In the thermoset rubber industry, corner moulding of EPDM profiles is a widely used technology. Although the cycle time of rubber moulding can still be optimised, cooling of the profiles and trimming of the corners make thermoset corner moulding a cost and labour intensive process.To benefit from thermoplastic processing where trimming is unnecessary and cycle times can be shorter, Advanced Elastomer Systems (AES) has developed two new Santoprene grades that bond to cured EPDM materials. The bonding strength is comparable to that of a thermoset rubber corner moulding compound.
A key advantage for the processor is that the thermoplastic injection moulding process has a short cycle time as low as 25s. Flash finishing can be avoided and there is none of the blooming that occurs with many EPDM corners. The technology also works well with flocked profiles. The new EPDM bonding grades are available in 65 and 79 Shore A hardness. Applications include glass run channels, end-caps, belt line seals.
Two-component systems are showing strong growth in all markets, where PP/Santoprene rubber combinations are widely used. However, there are many applications where PP does not give the impact strength, rigidity, heat distortion or fluid resistance required. In these cases, PA or ABS are normally used rather than PP.
In 1997, AES introduced a new TPV material that can bond to PA 6 and PA 6,6 or their compounds, without the use of any primers and adhesives, by co-extrusion or 2K moulding. Like other TPEs with the ability to bond, these materials show all the touch and feel characteristics of rubber as well as very good heat resistance (up to 135 degrees C) and fluid resistance.
These products offer a solution to designers of power tool handles, thanks to their soft and rubber-like feel, combined with vibration reduction. By eliminating the mechanical interlocks, the 2K moulding solution is often much more cost effective.
PA bonding grades offer typical Santoprene rubber properties such as soft touch, and allow for innovative part design, which leads to improved ergonomics.
In response to new demands from several industries, AES, through a proprietary new technology, has introduced fully vulcanised, non-hygroscopic and easy to colour TPVs – the new Santoprene 8000 rubber series. Besides its ability to be easily coloured, it offers the benefits of high resin purity of low extractables. Being fully cured, it exhibits the same engineered rubber properties as current Santoprene rubber grades.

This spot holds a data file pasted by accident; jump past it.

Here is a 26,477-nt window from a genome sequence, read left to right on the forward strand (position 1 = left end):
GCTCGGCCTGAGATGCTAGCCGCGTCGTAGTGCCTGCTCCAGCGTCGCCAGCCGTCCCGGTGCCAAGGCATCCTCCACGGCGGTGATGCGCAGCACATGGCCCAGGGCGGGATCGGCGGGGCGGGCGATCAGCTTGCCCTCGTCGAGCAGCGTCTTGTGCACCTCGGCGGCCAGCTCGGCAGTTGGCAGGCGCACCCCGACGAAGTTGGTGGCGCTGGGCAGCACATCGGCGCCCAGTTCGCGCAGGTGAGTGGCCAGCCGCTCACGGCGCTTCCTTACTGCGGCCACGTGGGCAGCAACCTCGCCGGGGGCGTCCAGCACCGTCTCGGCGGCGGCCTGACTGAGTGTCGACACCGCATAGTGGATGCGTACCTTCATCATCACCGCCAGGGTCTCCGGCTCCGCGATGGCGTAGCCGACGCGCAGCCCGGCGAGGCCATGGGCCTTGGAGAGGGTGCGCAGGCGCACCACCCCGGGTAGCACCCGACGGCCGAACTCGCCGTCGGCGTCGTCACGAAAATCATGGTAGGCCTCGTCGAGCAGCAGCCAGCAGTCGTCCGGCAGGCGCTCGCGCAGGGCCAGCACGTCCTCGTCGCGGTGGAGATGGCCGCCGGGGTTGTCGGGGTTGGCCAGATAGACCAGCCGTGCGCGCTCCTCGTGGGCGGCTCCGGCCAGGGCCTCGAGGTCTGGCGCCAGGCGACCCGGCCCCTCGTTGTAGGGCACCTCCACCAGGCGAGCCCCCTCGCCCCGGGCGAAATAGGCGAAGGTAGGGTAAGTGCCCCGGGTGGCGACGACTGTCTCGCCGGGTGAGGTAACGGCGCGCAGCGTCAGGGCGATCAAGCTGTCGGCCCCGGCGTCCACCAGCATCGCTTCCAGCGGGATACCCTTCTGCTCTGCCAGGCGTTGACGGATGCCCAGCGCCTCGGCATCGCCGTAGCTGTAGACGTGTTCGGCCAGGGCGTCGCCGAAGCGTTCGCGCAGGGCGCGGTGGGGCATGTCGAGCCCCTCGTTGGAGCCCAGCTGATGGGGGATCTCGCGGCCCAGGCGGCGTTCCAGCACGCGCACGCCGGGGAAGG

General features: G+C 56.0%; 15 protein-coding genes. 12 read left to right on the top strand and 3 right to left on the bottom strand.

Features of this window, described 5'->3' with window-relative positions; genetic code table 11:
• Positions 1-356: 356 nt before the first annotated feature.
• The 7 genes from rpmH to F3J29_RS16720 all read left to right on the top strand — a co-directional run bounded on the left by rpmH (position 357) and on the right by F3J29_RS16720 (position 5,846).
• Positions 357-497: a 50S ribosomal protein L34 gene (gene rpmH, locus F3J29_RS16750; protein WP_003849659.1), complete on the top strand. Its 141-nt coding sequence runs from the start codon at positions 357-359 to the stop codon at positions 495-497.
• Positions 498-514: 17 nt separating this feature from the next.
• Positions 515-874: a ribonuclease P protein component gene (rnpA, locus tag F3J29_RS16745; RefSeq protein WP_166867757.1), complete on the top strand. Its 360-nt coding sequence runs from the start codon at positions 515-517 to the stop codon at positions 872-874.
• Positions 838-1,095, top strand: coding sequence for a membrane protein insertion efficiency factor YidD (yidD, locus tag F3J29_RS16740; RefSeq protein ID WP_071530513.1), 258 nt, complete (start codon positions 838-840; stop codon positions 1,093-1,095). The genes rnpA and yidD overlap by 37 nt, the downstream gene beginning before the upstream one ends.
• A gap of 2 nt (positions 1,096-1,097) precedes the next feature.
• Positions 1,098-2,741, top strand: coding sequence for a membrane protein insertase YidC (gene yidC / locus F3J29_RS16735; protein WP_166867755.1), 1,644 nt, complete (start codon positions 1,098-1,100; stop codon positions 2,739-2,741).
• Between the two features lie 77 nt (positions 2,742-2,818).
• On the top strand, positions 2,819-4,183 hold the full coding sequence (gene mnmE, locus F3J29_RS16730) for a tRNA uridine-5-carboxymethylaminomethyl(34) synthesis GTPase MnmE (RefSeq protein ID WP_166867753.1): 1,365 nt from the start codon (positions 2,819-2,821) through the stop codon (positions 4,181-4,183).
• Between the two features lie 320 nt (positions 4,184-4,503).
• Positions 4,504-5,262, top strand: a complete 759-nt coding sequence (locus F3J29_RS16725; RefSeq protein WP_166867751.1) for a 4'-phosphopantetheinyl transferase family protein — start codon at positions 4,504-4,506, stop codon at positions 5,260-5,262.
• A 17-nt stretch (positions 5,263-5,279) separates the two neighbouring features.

Apart from new materials, AES, in collaboration with several machine manufacturers, has developed innovative technologies that open up some new opportunities for the use of TPVs. Developed by AES and Gepoc Verfahrenstechnik, a robotic extrusion process has been developed that overcomes the difficulties of producing a structural rigid part with complex or hollow soft seals, especially for large parts. To take advantage of this process, a special Santoprene rubber grade (121-60E500) with the appropriate balance between viscosity and performance was developed.
The extrusion system consists of a 6-axis robot that controls an extrusion head in the x, y and z directions. The Santoprene rubber is extruded through a flexible and heated hose connected to the extruder on one end and to the moving head on the other end. This process allows for extrusion onto or around rigid substrates.
Adhesion to the substrate can be achieved using mechanical fixation, a bonding agent or heat welding.
Applications using this technology include belly pans, car engine encapsulation parts and sun roof profiles in the automobile industry. Mercedes Benz used this technology very successfully for the belly pan on the E-Class.
For the future, conventional rubber parts will be replaced by TPEs or combinations of thermoplastic materials. Interest is also growing in the rubber industry, where TPEs are increasingly considered to be more an opportunity and not a threat.
AES Tel: 0116 289 122